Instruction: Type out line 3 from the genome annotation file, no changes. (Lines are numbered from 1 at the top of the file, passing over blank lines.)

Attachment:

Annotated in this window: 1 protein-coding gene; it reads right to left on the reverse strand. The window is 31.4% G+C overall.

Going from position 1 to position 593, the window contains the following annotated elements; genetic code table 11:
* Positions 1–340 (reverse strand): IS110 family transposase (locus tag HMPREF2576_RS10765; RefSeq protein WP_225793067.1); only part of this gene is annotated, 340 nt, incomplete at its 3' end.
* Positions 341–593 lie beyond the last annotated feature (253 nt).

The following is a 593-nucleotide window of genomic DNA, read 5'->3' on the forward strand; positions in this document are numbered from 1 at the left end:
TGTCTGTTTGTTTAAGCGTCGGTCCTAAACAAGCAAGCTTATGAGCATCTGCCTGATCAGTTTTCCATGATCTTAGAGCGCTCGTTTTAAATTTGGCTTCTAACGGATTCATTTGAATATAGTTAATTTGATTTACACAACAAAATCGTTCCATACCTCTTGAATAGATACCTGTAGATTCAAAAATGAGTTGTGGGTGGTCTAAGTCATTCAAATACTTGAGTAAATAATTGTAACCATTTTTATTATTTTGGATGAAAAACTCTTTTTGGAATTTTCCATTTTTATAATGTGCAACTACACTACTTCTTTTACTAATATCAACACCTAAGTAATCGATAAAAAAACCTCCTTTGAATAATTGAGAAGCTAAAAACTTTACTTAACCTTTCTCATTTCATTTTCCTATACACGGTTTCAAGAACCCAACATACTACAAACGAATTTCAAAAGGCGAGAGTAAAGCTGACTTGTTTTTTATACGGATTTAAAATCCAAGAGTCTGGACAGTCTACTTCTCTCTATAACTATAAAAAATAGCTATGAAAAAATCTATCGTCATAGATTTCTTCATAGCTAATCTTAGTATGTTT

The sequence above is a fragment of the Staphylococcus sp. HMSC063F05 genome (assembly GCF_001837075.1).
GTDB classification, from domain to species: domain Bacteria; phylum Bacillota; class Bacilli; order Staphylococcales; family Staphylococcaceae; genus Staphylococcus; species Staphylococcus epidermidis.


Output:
* Positions 1–340 (reverse strand): IS110 family transposase (locus tag HMPREF2576_RS10765; RefSeq protein WP_225793067.1); only part of this gene is annotated, 340 nt, incomplete at its 3' end.